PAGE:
Albert Loeb did not survive the year, dying weeks after his son was sent up the river.
|Jun-02-16|| ||RookFile: This tournament even had the great Geza Maroczy in it, who put a 50 percent up on the board.|
|Jun-03-16|| ||offramp: <ughaibu: Had Tarrasch played, would he have scored 11.5?>|
That looks like a very likely score. Higher than Marshall and Réti but just below the big three. 11 or 11˝ looks reasonable.
|Jun-03-16|| ||keypusher: <offramp: <ughaibu: Had Tarrasch played, would he have scored 11.5?>
That looks like a very likely score. Higher than Marshall and Réti but just below the big three. 11 or 11˝ looks reasonable.>|
Poppycock. In March 1924 Tarrasch was ranked 19th in the world. Bogoljubov, Tartakower, Reti, and Maroczy were all in the top 10. Marshall was #26, largely because of inactivity, but was shortly to bounce back into the top 10.
Tarrasch would have ranked below everyone in the tournament except Marshall, Edward Lasker, Yates, and Janowski, and there is good reason to think his ranking overstated his actual strength. He was 62 and going through a steep rating decline. He had one really good tournament result in those years, +4 at Vienna (1922), finishing fourth. He was -2 at Hastings (1922), -1 at Karlsbad (1923), = at Maehrisch-Ostrau (1923), -5 at Baden-Baden (1925), and -4 at Breslau (1925).
He would have been very unlikely to reach 50% in this tournament.
|Jun-03-16|| ||offramp: <keypusher> I think you are right. |
Of course he might have had a good tournament, just like Efim D Bogo had a fairly bad one.
But I agree that 11 points might be too optimistic. WWI was shattering to Tarrasch.
|Oct-12-16|| ||MissScarlett: <When he had his good days Yates played some delightful chess. Alekhine didn't want him to play in the New York 1924 Tounament as Yates had beaten him in the two previous clashes.>|
Alekhine vs Yates, 1923
This is ambiguous - at first, I took it to mean that Alekhine had intervened in order to blackball Yates's participation, but then it occurred it could simply be that Alekhine had stated he was worried about having to meet Yates again. If the former, corroboration is requested.
Incidentally, Yates's wins over Alekhine weren't consecutive, but separated by Yates vs Alekhine, 1922.
|Oct-13-16|| ||JimNorCal: Wow! Thanks for posting the link, just awesome....|
Jonathan Sarfati: you can hear Capablanca pronouncing the name AlYEKHeen in this rare film footage.
|Dec-08-18|| ||MissScarlett: Great picture, better for lacking the cheese - how recently was it added and what's the source?|
|Dec-08-18|| ||WannaBe: 11 players, and Yates was a replacement/substitute. One player sat out each round(?)|
Anyway of knowing who sat out each round? (Without having to go through 110 games and look at each round...)
|Dec-08-18|| ||Retireborn: <WannaBe> Click on original collection (by Benzol) and you can see who played in each round, and deduce from that who didn't.|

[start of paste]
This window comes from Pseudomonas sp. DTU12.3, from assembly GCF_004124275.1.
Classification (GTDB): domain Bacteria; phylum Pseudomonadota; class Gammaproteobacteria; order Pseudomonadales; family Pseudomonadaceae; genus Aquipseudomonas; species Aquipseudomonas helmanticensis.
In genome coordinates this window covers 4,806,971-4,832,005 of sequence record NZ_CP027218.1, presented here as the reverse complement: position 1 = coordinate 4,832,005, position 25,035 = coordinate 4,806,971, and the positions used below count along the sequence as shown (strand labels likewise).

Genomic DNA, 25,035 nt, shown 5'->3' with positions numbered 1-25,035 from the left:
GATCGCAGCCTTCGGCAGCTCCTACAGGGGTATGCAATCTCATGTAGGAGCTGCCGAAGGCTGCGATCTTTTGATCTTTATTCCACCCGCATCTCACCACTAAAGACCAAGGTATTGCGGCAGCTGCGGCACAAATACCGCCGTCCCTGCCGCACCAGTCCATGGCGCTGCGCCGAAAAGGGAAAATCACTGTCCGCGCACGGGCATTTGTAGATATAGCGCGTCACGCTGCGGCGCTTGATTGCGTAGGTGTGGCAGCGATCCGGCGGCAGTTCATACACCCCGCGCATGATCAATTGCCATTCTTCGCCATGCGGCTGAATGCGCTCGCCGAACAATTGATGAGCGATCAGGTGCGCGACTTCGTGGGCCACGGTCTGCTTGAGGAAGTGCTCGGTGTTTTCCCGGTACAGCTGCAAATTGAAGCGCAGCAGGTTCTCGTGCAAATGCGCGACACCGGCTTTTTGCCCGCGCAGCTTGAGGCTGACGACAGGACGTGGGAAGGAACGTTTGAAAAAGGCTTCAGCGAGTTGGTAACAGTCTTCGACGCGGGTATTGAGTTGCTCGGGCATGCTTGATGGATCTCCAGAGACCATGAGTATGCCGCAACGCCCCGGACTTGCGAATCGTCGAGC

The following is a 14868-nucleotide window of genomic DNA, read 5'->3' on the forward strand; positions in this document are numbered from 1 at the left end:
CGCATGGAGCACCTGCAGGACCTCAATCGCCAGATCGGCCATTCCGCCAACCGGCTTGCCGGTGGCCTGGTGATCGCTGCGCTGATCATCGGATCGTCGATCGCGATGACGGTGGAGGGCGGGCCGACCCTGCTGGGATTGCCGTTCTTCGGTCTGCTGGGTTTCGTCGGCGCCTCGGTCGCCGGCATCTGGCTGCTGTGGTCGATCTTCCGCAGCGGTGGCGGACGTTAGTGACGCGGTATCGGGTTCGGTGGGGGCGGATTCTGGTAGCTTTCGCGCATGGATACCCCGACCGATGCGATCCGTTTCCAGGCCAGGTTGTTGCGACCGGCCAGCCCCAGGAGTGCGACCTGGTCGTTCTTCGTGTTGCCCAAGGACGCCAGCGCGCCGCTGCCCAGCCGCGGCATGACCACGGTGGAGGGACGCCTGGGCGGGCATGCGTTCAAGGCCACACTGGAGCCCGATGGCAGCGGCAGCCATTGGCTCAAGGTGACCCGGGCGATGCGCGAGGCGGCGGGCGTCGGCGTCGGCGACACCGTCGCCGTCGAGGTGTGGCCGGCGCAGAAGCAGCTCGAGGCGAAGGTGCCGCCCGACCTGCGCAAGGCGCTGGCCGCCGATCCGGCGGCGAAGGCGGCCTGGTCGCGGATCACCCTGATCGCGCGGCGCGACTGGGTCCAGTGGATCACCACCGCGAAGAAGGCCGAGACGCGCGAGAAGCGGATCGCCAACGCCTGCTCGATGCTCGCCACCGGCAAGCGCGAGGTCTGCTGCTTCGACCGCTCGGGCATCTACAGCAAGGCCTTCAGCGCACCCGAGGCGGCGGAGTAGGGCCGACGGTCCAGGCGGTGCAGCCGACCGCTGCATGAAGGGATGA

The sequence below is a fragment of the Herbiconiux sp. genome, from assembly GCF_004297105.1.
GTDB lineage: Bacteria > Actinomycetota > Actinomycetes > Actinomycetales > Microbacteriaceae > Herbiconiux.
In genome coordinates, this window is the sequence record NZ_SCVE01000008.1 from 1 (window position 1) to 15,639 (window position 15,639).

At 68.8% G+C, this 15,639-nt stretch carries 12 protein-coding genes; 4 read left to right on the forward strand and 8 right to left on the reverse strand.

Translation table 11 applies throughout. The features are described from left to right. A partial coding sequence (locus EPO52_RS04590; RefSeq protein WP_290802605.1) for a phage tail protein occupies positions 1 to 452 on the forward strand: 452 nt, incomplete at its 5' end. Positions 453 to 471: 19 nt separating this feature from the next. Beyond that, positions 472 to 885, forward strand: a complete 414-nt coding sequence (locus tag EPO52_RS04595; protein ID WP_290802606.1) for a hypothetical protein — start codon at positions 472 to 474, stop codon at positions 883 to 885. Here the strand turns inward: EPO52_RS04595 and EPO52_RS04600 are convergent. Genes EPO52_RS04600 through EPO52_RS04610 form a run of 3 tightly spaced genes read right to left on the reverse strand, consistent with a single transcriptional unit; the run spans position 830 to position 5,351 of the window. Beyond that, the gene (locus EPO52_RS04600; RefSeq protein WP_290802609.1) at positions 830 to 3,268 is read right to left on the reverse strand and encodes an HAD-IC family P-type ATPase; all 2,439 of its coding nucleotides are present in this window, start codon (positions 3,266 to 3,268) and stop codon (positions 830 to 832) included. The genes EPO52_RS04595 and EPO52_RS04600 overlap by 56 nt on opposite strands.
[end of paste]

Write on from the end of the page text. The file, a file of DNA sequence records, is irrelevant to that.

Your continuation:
|Dec-08-18|| ||WannaBe: <Retireborn> Thanks! =)|
|Dec-08-18|| ||zanzibar: <WannaBe> I think this is what you wanna:|
|Dec-08-18|| ||WannaBe: Thanks <Z>, looks like the tournament did not simply reverse colours but kept players the same; for the second half like most double-round robin tournaments of today.|
|Dec-08-18|| ||zanzibar: Here's another photo of the players,
(Great view of 71st st. and Broadway:
|Dec-08-18|| ||zanzibar: <WannaBe> I haven't really looked at the pairing strategy for this tournament - I just fed the CG PGN into my canned routines to get the bye list.|
Maybe they drew lots again for the 2nd half? Not sure.
|Dec-08-18|| ||Sally Simpson: ***
In the reprint of the 1924 book by Alekhine there is a Forward by Andrew Soltis who writes:
"They didn’t even know what color they would have each day or who their opponent would be until a drawing was held fifteen minutes before their clocks were started.
(This helps explain Réti’s collapse in the tournament’s second half. Due to luck of the drawing he had five Blacks in a row.)"
You can see this Forward at the link below - he also mentions, again, the Ed Lasker, Emanuel Lasker conversation about The good Lasker having no knowledge of the 'Marhsall Gambit'.
|Dec-09-18|| ||zanzibar: Good info <Sally>, thx.|
|Dec-09-18|| ||MissScarlett: It occurs to me the best explanation for the players' expressions in the above picture is that one of their number has broken wind with disagreeable report. My guess as to the culprit is <Fred Yates>, someone known to have problems with faulty gas leaks.|
|Dec-09-18|| ||zanzibar: Oh lordy.|
|Dec-09-18|| ||WannaBe: Great info <Sally Simpson>, much thanks and appreciation.|
|Dec-10-18|| ||Sally Simpson: ***
I was going to use that picture in my rant about increments.
Look how worried they look. They not getting any increments, they do even know who they playing in the first round.
Compare it with this smug pampered bunch. ('...and will those not wearing sponsors jackets pleas go to the back.')
But I could not quite make it work. I finally ditched it when I thought it might have been taken at the closing ceremony and I'm in danger of giving some nit-picker a thrill.
Lasker, Capablanca, Tartakower and Reti all appear to be distracted by something happening to their right...The dinner gong!
|Jan-21-19|| ||HarryP: Marshall did quite well in this tournament. The top three were the past, present, and future world champions. And who was next? Marshall.|
|Mar-04-19|| ||sudoplatov: Top five at St. Petersburg 1914:
Emanuel Lasker 13.5/18
Jose Raul Capablanca 13/18
Alexander Alekhine 10/18
Siegbert Tarrasch 8.5/18
Frank James Marshall 8/18
And the top 3 from Cambridge Springs 1904:
Frank James Marshall 13/15
David Janowski 11/15
Emanuel Lasker 11/15
Nice longevity from Marshall, Lasker, and Janowski.
< Earlier Kibitzing · PAGE 3 OF 3 ·